Author(s) Félibien, André
Title Des principes de l’architecture, de la sculpture et de la peinture...
Imprint Paris, J.-B. I Coignard, 1676
Tours, Université F. Rabelais, FB 1816
Subject Architecture
Transcribed version of the text


     Settled in Paris after staying in Rome where he became familiar with antique architecture, André Felibien had a typical career in Colbert's service: he was a member of the Académie des Inscriptions et Belles-Lettres in 1663, historiographer to the king in 1666 and first perpetual secretary of the Academy of Architecture in 1671. Nonetheless he published numerous works of art criticism exalting Louis XIV's patronage at the same time as the Academy's doctrine. He published in particular the Entretiens sur la vie et sur les ouvrages des plus excellents peintres (1666-1688) and also descriptions of the arch on the Place Dauphine (1660), of the château (1674) and the grotto at Versailles (1674, 1676, 1679),), as well as accounts of royal entries and festivities (Relation de la feste de Versailles, 1668, Les divertissements de Versailles, 1676). It was the latter accounts which led him to write the Principes : “noticing that several people did not understand certain words that I was forced to use […] I thought it useful to create a collection of those used only in this sort of encounter” (Preface). In this way the work is presented as an annotated encyclopedia of the three principal arts, first architecture, then sculpture (p. 298) and painting (p. 390), but also as a dictionary (which begins on page 457).
The first part which concerns the art of building came before d’Aviler's Cours d’architecture (1691). After an introduction on the five orders, derived from Palladio's models, Félibien deals with marble and stone, with accounts on the workers and the machines, then deals with military architecture, carpentry and roofing before dealing with the finishing works: plumbing, woodframing, iron work, glaziery and gilding, specifying the nature of the techniques for each field of interest and giving details in engraved plates of the shapes and usage of the necessary tools. Thereupon he demonstrates an interest in the artisanal aspects and materials of architecture which supplements the purely theoretical and aesthetic approach. It evokes, almost a century earlier, the spirit of Diderot's Encyclopédie. The Principes was republished in 1690, 1697 and 1699.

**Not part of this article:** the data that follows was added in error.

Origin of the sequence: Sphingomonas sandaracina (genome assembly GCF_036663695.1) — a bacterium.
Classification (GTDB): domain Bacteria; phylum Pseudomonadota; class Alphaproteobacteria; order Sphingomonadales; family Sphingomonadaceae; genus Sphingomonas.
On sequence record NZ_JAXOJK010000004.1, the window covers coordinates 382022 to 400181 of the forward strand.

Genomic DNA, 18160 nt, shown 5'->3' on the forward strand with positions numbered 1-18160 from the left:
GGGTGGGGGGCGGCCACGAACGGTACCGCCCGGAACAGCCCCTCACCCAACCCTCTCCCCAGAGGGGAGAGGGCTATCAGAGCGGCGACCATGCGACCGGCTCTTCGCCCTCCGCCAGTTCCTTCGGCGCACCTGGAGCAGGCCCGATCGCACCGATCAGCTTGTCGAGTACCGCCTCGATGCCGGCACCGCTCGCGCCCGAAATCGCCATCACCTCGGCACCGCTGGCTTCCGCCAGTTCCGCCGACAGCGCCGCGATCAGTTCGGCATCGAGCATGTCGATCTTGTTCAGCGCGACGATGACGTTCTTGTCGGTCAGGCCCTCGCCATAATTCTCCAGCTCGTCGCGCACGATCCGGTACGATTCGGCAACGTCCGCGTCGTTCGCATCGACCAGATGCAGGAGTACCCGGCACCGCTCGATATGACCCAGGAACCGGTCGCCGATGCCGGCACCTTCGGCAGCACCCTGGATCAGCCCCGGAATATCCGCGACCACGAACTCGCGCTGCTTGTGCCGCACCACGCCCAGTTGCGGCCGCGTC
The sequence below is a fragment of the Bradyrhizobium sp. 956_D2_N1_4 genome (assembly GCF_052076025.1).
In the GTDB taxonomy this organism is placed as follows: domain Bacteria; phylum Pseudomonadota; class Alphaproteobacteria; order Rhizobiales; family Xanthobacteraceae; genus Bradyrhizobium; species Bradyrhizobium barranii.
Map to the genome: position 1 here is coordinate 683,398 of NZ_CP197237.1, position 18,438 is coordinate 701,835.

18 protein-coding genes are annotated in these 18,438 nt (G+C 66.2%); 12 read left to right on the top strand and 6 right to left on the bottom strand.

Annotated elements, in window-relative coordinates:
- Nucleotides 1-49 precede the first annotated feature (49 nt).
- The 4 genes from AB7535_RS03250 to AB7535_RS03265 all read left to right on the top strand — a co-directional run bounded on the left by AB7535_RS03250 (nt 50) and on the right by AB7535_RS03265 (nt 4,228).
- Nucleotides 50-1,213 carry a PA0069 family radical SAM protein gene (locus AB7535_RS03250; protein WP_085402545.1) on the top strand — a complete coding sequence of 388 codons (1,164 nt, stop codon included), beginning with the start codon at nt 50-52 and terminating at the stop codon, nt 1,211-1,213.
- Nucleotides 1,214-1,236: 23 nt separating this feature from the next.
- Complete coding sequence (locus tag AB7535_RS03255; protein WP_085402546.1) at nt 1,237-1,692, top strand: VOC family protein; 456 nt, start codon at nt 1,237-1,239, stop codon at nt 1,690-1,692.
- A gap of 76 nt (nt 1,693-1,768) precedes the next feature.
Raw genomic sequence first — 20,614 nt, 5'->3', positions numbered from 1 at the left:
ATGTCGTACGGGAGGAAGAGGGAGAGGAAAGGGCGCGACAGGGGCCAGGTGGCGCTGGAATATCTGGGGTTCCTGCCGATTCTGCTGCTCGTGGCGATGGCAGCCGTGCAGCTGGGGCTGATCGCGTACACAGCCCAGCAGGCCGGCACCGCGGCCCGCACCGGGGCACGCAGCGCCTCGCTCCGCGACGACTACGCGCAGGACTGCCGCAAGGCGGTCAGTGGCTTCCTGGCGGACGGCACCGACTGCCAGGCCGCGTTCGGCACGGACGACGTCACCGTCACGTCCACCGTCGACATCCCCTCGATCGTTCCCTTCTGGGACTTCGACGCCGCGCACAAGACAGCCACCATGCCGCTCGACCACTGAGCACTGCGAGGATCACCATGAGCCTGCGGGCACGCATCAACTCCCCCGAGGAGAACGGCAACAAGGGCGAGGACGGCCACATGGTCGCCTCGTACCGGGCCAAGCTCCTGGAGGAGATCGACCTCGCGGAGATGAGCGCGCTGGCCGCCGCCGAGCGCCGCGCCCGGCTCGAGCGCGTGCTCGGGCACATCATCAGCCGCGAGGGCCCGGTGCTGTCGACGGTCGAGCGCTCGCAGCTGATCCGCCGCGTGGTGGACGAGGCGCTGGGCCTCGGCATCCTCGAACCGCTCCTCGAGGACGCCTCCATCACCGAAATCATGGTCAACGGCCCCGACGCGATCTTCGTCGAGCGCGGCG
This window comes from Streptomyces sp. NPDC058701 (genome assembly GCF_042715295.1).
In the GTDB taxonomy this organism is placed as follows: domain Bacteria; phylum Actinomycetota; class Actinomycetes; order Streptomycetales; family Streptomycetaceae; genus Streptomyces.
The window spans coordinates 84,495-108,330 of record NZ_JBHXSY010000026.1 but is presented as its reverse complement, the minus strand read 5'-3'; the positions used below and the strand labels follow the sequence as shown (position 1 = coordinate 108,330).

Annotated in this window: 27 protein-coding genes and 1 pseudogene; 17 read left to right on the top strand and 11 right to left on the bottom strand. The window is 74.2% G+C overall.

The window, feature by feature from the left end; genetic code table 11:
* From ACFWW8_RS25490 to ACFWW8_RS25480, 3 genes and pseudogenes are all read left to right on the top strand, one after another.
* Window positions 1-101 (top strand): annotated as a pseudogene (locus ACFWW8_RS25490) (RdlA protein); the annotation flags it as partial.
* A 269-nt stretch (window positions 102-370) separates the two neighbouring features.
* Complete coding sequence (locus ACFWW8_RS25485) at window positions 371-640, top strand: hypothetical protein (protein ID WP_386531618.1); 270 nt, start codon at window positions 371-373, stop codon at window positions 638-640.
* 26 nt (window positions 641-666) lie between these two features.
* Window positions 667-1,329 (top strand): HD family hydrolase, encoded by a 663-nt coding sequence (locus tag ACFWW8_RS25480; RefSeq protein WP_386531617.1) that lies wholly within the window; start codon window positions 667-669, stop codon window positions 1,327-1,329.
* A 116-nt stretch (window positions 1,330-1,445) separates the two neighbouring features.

Yves Pauwels (Centre d’études supérieures de la Renaissance, Tours) – 2013

Critical bibliography

A. Félibien, Entretiens sur les vies et les ouvrages des plus excellents peintres anciens et modernes. Entretiens I et II, Introduction, textual criticism and notes by R. Demoris, Paris, Les Belles-Lettres, 1987.

C. Fricheau, A. Cauquelin, D. Dauvois, R. Démoris, Félibien. La beauté classique, special edition of the Nouvelle revue d’esthétique, 2009-2.